Hot Stove Season: Texas Rangers News and Fantasy Analysis

Get ready for the fantasy baseball season with Bret Thurman's analysis of the Rangers' offseason moves. Texas has been active, and their moves are packed with fantasy implications.

Bret Thurman - RotoBaller

2014 Rangers: The Return to Somewhere

2014 is a critical year for the Texas Rangers. Will the upcoming season be a return to the glory days of 2010 and 2011, or a return to the ignominious mediocrity of the previous 39 seasons? The preliminary returns are in, and the numbers are encouraging.


rotoballer-fantasy-baseball-advice-texas-rangers-logoOffseason priorities

For the first time in many, many years, the franchise that once had to win games 14-12 found itself losing an awful lot of 3-2 games. While the pitching was solid, and perhaps even championship-caliber, there were issues on offense that had to be addressed:

  • Josh Hamilton may no longer have been a fan favorite when he left for the Los Angeles Angels following the 2012 season, but his departure left a huge gap in the lineup. The Ballpark, with its short right-field porch and powerful jetstream, has long been a place that turns ordinary left-handed power hitters into, well, Josh Hamilton on a hot streak. For much of last season, given Nelson Cruz’s 50-game suspension, Texas only had one legitimate power hitter in the lineup.

  • First base was also an issue: perennial placeholder Mitch Moreland was a serviceable first baseman, but he was nowhere near an All-Star caliber player. To expect him to produce numbers approaching those of Chris Davis, Edwin Encarnacion, Joe Mauer and other top players was both unrealistic and unfair.

  • The trade of sabermetric poster boy Craig Gentry left a hole in the outfield, particularly the physically demanding centerfield position. Depth is everything over a 162-game season, and the outfield talent pool in Arlington was dangerously shallow.

  • Both incumbent catchers became free agents, meaning that there would be another hole to fill.


Offseason moves

These Rangers are not the financially troubled squad that a new ownership group had to salvage from bankruptcy in 2010-- these Rangers have a seat at the big eaters’ table, largely due to the monster $3 billion cable TV deal they signed late in 2010. And, this past winter, wunderkind GM Jon Daniels had quite an appetite:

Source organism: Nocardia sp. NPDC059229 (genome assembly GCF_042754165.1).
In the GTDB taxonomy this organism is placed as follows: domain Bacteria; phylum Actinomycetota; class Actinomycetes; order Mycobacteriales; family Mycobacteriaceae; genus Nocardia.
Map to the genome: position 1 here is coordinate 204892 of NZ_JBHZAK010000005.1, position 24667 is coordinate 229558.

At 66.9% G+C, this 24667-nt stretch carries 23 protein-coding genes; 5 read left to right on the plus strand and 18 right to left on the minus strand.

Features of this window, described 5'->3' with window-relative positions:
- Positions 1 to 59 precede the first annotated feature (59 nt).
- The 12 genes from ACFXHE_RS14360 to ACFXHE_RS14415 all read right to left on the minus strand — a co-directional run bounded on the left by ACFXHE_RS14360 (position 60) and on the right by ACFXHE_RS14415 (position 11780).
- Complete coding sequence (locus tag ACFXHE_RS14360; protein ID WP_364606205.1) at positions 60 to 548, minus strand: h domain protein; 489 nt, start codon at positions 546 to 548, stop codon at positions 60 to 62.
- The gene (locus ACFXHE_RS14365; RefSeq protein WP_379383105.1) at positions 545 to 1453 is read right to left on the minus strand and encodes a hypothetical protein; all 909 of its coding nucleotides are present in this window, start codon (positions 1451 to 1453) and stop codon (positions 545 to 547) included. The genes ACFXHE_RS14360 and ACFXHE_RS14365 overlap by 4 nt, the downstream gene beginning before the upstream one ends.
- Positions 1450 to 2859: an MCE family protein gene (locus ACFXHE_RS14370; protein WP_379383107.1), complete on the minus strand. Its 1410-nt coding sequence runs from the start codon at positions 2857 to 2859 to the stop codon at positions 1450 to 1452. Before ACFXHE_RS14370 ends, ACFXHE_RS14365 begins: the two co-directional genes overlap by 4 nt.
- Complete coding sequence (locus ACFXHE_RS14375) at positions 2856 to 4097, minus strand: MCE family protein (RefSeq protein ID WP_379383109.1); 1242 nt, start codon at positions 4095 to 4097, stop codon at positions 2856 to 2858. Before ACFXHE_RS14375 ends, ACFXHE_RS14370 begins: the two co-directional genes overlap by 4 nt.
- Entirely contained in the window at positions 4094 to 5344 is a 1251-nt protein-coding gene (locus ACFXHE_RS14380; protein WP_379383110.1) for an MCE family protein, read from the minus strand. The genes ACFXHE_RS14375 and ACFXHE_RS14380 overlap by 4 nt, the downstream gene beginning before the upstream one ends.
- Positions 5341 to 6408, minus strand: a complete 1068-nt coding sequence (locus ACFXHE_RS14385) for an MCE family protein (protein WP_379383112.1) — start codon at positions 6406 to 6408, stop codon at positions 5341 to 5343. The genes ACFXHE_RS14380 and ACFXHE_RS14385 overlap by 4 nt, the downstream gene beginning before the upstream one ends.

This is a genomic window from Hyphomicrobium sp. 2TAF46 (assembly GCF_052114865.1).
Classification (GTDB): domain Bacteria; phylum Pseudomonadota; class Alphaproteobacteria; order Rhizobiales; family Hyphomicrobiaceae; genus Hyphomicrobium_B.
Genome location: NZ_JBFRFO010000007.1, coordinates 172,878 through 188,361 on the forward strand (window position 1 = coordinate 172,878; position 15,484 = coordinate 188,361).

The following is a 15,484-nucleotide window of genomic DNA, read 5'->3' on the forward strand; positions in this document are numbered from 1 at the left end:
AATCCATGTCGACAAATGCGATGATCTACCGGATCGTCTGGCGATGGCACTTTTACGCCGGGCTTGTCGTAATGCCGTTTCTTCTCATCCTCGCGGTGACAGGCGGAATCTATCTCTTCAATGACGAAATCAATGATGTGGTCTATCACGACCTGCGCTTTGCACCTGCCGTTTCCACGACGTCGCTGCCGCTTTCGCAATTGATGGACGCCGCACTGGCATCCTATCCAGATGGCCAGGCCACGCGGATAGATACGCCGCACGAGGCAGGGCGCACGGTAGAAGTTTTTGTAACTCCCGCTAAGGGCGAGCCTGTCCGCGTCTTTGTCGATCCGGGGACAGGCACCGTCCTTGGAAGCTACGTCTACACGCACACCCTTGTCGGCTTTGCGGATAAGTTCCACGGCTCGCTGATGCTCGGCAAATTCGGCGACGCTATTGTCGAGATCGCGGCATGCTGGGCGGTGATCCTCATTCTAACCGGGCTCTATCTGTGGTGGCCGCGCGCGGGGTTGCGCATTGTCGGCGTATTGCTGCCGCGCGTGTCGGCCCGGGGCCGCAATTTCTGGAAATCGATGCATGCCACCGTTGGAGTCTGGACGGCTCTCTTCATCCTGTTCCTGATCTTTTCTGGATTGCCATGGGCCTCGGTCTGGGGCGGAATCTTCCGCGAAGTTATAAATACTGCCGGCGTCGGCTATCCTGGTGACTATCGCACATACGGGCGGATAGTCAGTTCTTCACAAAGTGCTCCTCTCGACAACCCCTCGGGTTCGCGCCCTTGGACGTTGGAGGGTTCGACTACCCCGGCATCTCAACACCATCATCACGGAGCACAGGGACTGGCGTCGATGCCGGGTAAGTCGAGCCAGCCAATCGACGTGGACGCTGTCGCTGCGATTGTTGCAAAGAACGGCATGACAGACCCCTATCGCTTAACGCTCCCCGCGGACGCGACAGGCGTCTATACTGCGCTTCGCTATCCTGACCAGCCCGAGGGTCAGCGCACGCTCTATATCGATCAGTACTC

• The signature trade, Ian Kinsler to Detroit for portly slugger Prince Fielder and cash, killed a number of birds with a single stone.

  • Fielder is a tremendous upgrade over Moreland, who will most likely be moved to DH; DH was another rather needy position for Texas in 2013.

  • The lefthanded-hitting Fielder, who does not turn 30 until next May, has 285 career home runs despite a dip in production last year.

  • Kinsler’s aggressive style of play will be missed at the top of the lineup, but former top prospect Jurickson Profar is ready to step in at second base.

  • In the outfield, the Rangers took a bit of a chance with 31-year-old slap-hitter Shin-Soo Choo and his rather bloated long-term contract. But the Bill James crowd likes Choo and his career .389 OBP. Joining Choo in the outfield is another new face, current top prospect Leonys Martin, who will man centerfield and, some scouts claim, is the quintessential five-tool player. Alex Castellanaos, a quintessential quadruple-A player, was recently acquired as well after being waived by the Red Sox. Ironically, with Alex Rios also returning, the once-indispensable Cruz may be the odd man out in the outfield rotation.

  • Returning at catcher is unimpressive former backup Geovany Soto, with equally-unimpressive J.P Arencibia in reserve, but no one hits a grand slam every at-bat. The Rangers would probably be happy if their catchers stayed above the Mendoza line and played consistent, quality defense.


All of this incoming talent provides manager Ron Washington with quite a challenge, as he has just a few weeks in Arizona to turn a conglomeration of fantasy stars into a winning baseball team. Although Oakland is still the clear class of the division, and both Los Angeles and Seattle lurk nearby, the Rangers are about as well-equipped as could be expected to face what could be a watershed season in 2014.